I'm not sure when my dad started playing hockey, but I imagine it was sometime around 1950. He tells us he used to stuff catalogues into his pants as leg protection. One photo we love shows this gorgeous, fit young man grinning cockily, completely oblivious to his missing front teeth (there might actually be a bit of pride there). He was always good: tough and fast. But he wasn't a goon. My dad took training to be a coach, and is well-respected in hockey circles for his skill and knowledge.
Throughout our childhoods, dad coached teams, instructed other coaches, evaluated exams, and ran hockey schools in Canada, the US, and Scotland. Walking into our local arena is like strolling into my childhood: the smell of rubber mats, French fries, and that instant hot-chocolate triggers so many memories. I hear the echoes of the cheers we used to shout for dad's team (Get back! Get back! Get back into the woods! 'Cause you haven't! You haven't! You haven't got the goods!) I would never have been described as a puck bunny; being the coach's daughter gave me special status. Needless to say, I never dated a hockey player. I sometimes wonder if dad didn't warn them all away. I heard a rumour once that he'd announced to his players, "If I ever hear any of you talking about my daughters the way you talk about ________, you're off the team". The warning was well-heeded.
When I was 4, my brother was born. When he was 5, my dad got him all outfitted for hockey. It was clear after one ice session that...well, let's just say, hockey wasn't in my brother's blood. He wanted to lie on the ice and roll the puck around like a wheel. His feet hurt and it was too loud and cold out there. I giggle about it now. Dad never pressured my brother the way a lot of parents seem to. When my brother got older and showed an interest in basketball, dad took him to see the Chicago Bulls play, and fostered this interest instead. When he became interested in music, dad got him a guitar.
Well, the next generation has arrived.
A few weeks ago, Dad took Jude into "town" and got him all geared up for hockey. While I don't hold many fantasies about spending my weekends in hockey arenas, Jude is just so darn cute in hockey equipment. That little jock strap! Oh my goodness.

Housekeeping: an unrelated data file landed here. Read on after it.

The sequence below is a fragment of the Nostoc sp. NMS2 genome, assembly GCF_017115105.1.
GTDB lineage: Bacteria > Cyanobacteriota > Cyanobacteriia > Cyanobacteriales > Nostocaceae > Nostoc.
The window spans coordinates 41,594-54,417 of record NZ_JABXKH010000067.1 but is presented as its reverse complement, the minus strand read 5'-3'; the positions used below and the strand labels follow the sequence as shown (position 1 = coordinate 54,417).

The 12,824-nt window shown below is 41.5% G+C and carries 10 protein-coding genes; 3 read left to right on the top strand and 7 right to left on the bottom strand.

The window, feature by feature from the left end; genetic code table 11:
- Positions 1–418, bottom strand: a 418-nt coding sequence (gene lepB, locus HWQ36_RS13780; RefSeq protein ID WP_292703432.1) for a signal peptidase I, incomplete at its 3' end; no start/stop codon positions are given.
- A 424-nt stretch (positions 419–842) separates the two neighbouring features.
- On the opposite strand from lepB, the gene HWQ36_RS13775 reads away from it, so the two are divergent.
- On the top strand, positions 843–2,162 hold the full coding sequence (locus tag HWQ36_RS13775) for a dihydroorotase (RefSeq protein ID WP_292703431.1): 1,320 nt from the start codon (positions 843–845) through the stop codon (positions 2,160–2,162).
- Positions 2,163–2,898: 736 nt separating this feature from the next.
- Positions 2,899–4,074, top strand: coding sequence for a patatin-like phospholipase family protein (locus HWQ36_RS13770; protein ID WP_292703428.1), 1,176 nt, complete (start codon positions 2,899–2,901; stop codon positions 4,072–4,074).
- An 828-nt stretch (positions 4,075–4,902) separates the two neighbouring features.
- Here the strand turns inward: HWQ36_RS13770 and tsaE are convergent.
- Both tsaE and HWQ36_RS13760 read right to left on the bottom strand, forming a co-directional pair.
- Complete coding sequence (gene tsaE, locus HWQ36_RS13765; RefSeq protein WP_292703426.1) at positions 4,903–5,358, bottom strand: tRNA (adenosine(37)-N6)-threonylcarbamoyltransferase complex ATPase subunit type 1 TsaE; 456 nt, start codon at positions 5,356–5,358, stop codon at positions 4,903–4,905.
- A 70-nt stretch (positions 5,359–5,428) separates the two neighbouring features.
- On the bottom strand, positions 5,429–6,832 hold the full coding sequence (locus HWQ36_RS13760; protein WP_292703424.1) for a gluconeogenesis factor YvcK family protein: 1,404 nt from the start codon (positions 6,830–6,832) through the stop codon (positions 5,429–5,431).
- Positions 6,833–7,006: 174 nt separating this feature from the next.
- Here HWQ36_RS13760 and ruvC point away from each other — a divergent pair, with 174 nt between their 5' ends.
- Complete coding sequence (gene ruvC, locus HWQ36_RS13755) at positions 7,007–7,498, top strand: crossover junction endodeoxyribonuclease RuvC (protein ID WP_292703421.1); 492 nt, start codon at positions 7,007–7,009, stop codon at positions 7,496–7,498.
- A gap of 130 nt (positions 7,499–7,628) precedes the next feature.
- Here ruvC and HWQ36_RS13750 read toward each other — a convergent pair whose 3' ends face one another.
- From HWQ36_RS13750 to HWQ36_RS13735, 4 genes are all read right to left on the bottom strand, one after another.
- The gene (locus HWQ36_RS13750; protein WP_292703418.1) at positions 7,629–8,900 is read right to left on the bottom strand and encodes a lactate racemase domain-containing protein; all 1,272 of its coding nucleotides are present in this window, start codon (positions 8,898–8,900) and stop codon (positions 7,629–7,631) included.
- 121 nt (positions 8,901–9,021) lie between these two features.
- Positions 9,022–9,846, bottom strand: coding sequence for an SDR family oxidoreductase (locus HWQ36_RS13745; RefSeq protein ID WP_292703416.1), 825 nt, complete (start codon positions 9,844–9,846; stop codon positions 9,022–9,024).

7:00 a.m. Saturday mornings sees Daddy and Papa getting Jude ready to go.
My dad's familiar hands assisting with socks.
Young Warrior in training. I can't believe that's my skinny boy in there.
Up before the sun to play this national sport.
This picture makes me happy in so many unspeakable ways.
While I don't love the increasing competitiveness and body contact in children's hockey, or how it's becoming exclusive because of the expense, there is so much I love about this sport. Every time I hear Jane Siberry's "Hockey", I think of my dad and all those pure memories of hockey at its simplest:
Winter time and the frozen river, Sunday afternoonThey're playing hockey on the river
He'll have that scar on his chin forever; someday his girlfriend will say hey where...
And he might look out the window...or not
You skate as fast as you can 'til you hit the snowbank (that's how you stop)
and you get your sweater from the catalogue
You use your rubber boots for goal posts, ah...walkin' home
Don't let those Sunday afternoons
get away get away get away get away
breakaway breakaway breakaway breakaway.
This stick was signed by Jean Belliveau so don't f**king tell me where
to f**king go...
On sunday afternoon
Someone's dog just took the puck-he buried it it's in the snowbank...your turn
They rioted in the streets of Montreal when they benched Rocket Richard
Don't let those Sunday afternoons
Get away get away get away get away
breakaway breakaway breakaway breakaway
The sun is fading on the frozen river, the wind is dying down
Someone else just got called for dinner